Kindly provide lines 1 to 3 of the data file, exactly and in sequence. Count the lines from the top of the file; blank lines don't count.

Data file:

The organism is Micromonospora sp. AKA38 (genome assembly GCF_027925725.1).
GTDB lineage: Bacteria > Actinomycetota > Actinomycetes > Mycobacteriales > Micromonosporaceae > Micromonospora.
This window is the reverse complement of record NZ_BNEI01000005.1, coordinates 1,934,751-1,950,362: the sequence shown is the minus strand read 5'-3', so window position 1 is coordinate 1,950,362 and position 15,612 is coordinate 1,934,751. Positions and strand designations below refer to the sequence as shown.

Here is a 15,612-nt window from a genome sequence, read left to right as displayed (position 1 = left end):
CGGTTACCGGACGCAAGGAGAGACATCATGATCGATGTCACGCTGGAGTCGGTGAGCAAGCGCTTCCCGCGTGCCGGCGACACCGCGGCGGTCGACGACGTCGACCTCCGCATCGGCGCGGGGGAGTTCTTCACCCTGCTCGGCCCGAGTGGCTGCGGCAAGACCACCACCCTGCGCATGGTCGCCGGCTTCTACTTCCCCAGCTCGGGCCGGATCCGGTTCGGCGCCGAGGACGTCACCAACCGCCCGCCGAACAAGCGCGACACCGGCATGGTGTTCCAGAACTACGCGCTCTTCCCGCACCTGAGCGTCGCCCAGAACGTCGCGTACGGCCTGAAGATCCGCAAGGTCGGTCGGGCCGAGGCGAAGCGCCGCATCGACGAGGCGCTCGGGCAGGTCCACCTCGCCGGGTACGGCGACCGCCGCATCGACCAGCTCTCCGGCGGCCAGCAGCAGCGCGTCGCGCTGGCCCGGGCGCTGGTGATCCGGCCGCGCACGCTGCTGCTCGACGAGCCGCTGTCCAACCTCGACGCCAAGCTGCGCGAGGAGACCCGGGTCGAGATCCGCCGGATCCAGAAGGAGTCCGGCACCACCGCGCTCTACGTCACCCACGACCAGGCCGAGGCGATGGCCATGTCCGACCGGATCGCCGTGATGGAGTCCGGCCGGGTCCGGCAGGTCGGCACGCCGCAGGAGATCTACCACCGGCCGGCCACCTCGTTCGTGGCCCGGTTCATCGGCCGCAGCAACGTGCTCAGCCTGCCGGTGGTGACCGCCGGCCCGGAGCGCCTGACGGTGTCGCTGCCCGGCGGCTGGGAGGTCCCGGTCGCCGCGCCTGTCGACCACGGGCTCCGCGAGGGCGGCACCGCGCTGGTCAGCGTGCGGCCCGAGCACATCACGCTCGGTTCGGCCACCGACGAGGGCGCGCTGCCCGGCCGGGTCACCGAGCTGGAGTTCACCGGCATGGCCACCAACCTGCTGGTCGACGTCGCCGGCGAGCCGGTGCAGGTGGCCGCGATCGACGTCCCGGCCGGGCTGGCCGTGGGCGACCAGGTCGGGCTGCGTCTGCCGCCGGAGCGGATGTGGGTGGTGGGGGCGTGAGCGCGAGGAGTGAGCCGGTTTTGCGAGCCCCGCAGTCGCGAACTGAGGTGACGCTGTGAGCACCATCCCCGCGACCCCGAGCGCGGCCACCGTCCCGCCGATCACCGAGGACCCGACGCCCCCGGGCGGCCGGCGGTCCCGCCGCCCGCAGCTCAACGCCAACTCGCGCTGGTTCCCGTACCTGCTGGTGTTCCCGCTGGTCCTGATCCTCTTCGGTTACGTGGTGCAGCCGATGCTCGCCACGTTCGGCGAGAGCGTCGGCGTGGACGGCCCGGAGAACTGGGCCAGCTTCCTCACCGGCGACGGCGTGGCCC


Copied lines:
The organism is Micromonospora sp. AKA38 (genome assembly GCF_027925725.1).
GTDB lineage: Bacteria > Actinomycetota > Actinomycetes > Mycobacteriales > Micromonosporaceae > Micromonospora.
This window is the reverse complement of record NZ_BNEI01000005.1, coordinates 1,934,751-1,950,362: the sequence shown is the minus strand read 5'-3', so window position 1 is coordinate 1,950,362 and position 15,612 is coordinate 1,934,751. Positions and strand designations below refer to the sequence as shown.